bob-dylan-made-in-america-iconBob Dylan is a legend, an American treasure, and obviously an American original. On Friday night he was awarded a Person of the Year award from MusiCares, an organization that helps music people in need. In accepting the award he gave a 30-minute speech, something Dylan just doesn’t do. If you are a fan of popular music of the last century, you will want to read the transcription of the entire speech.

Dylan clearly understands that as revolutionary as his music was in many ways, he was simply standing on the shoulders of many others who had come before. This humility was mixed with a certain pride in what he was able to accomplish, probably not a bad combination for any artist. As C. S. Lewis argues, and as Dylan clearly understands, all art is derivative; there is really no such thing as pure originality:

These songs didn’t come out of thin air. I didn’t just make them up out of whole cloth. Contrary to what Lou Levy said, there was a precedent. It all came out of traditional music: traditional folk music, traditional rock ‘n’ roll, and traditional big-band swing orchestra music.

I learned lyrics and how to write them from listening to folk songs. And I played them, and I met other people that played them back when nobody was doing it. Sang nothing but these folk songs, and they gave me the code for everything that’s fair game, that everything belongs to everyone.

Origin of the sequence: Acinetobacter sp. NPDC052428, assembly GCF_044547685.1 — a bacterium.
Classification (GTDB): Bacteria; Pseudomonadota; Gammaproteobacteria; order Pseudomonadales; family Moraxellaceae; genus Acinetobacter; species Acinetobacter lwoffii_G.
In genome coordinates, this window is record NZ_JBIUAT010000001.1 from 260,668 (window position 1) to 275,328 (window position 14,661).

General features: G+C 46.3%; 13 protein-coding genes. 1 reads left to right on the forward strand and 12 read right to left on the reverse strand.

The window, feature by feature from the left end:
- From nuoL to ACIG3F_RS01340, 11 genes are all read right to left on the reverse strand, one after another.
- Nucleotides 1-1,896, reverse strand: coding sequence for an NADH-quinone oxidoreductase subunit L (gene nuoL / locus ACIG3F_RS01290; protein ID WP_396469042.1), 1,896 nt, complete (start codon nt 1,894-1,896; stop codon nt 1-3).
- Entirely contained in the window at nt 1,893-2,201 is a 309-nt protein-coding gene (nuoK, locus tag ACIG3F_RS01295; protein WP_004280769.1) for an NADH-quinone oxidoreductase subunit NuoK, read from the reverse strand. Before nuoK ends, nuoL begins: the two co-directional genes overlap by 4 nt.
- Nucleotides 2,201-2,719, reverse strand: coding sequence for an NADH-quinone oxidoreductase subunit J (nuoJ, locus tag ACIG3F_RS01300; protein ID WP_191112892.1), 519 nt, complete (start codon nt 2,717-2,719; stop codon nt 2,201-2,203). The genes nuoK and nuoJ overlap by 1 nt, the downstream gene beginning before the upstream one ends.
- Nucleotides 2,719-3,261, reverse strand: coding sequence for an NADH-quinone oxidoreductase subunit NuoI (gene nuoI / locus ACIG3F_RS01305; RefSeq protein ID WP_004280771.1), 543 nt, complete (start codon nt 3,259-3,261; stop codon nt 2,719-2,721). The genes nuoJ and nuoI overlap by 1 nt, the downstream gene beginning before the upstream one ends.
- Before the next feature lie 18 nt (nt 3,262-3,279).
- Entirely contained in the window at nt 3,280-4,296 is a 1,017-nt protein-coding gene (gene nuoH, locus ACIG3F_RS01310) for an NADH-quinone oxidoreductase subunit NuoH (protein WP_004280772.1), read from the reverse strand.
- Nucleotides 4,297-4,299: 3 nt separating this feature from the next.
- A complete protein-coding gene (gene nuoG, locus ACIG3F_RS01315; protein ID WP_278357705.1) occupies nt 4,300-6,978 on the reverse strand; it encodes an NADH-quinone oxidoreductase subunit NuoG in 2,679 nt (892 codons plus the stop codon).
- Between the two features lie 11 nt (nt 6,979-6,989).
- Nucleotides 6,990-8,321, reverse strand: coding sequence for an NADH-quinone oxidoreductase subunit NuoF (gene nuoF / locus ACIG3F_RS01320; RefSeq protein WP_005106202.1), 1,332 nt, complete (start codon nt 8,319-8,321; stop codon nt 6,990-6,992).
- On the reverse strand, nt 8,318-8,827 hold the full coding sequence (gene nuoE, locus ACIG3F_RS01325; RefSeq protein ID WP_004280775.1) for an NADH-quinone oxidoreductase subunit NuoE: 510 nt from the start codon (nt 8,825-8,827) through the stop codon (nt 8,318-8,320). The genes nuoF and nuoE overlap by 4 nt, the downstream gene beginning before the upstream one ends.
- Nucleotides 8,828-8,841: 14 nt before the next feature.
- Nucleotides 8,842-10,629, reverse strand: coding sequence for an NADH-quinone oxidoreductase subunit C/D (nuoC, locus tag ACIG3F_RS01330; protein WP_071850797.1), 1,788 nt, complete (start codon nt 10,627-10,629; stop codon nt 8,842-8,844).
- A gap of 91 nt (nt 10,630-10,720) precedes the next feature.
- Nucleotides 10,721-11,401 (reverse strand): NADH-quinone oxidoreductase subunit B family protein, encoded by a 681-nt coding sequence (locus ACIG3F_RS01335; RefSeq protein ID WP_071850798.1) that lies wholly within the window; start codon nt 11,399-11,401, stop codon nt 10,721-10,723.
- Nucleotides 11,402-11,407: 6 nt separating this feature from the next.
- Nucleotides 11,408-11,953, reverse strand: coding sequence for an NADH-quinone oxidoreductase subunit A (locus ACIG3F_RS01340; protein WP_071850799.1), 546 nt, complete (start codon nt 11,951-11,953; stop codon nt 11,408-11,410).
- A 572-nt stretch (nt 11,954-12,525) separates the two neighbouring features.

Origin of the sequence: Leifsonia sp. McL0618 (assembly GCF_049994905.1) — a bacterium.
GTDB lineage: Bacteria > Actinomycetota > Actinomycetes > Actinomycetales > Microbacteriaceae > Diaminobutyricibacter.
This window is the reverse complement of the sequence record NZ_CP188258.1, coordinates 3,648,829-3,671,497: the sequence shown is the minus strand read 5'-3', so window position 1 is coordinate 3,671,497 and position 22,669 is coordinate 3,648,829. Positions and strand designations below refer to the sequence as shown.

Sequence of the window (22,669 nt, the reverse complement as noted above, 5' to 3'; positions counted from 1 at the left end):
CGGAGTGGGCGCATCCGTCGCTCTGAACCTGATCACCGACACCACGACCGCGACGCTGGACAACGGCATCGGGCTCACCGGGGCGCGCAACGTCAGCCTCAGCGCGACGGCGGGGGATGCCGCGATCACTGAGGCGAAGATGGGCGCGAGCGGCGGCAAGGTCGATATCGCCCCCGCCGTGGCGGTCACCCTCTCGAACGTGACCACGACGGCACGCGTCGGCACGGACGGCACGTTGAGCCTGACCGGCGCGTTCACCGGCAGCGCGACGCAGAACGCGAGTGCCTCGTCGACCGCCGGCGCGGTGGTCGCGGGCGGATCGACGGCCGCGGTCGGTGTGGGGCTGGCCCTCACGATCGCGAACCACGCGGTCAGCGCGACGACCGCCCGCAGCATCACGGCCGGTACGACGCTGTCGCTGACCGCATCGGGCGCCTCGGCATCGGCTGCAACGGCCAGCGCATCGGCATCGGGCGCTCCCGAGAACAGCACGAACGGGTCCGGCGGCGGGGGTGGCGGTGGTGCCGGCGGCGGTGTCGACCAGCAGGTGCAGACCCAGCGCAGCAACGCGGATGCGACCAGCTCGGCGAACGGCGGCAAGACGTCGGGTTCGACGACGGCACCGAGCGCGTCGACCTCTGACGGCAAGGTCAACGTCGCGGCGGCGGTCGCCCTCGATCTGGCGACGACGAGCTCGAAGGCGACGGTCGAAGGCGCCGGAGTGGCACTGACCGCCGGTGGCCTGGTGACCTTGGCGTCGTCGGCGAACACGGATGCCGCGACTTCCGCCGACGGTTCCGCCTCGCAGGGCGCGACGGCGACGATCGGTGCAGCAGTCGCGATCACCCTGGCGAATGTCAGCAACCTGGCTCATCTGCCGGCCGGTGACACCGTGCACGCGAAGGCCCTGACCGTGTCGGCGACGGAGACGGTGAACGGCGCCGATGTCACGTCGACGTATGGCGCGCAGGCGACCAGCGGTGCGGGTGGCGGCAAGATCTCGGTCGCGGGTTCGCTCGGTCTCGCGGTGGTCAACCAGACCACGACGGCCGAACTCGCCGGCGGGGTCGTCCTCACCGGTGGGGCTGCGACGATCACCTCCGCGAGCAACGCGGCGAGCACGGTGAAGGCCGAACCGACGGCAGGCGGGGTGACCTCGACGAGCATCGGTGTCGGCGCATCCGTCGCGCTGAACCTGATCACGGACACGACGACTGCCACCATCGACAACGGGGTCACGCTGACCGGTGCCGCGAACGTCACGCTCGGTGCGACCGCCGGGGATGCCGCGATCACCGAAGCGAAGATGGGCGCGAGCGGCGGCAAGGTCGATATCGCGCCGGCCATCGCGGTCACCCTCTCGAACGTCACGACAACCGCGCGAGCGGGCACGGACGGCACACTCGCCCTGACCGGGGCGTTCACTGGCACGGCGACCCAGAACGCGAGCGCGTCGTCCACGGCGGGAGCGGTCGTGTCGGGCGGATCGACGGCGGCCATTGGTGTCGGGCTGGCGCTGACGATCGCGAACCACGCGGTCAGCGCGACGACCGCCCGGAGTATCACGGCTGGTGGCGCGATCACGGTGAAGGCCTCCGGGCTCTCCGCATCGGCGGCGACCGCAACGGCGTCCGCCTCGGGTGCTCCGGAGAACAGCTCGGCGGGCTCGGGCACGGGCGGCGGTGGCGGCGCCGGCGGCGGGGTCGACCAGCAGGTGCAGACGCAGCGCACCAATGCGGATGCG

For three or four years all I listened to were folk standards. I went to sleep singing folk songs. I sang them everywhere: clubs, parties, bars, coffeehouses, fields, festivals. And I met other singers along the way who did the same thing, and we just learned songs from each other. I could learn one  song and sing it next in an hour if I’d heard it just once.

If you sang “John Henry” as many times as me—”John Henry was a steel-driving man / Died with a hammer in his hand / John Henry said a man ain’t nothin’ but a man / Before I let that steam drill drive me down / I’ll die with that hammer in my hand.”

If you had sung that song as many times as I did, you’d have written “How many roads must a man walk down?” too.

Well, probably not. But as I said, Dylan has humility. And he is deeply conservative. The past, be it in music or any other human endeavor, is something to be studied and learned from, cherished as a depository of the human struggle with existence, its joys and sorrows, its tragedies and triumphs. One of the reasons for Dylan’s greatness is that he knows this and it has informed his entire career, a career, by the way, that is not slowing down in the least.

His latest work proves my point. If you haven’t heard: believe it or not, his latest and recently released 36th studio album is a collection of covers of pop standard songs that Frank Sinatra made famous. As usual, expect the unexpected from Bob Dylan. And expect excellence.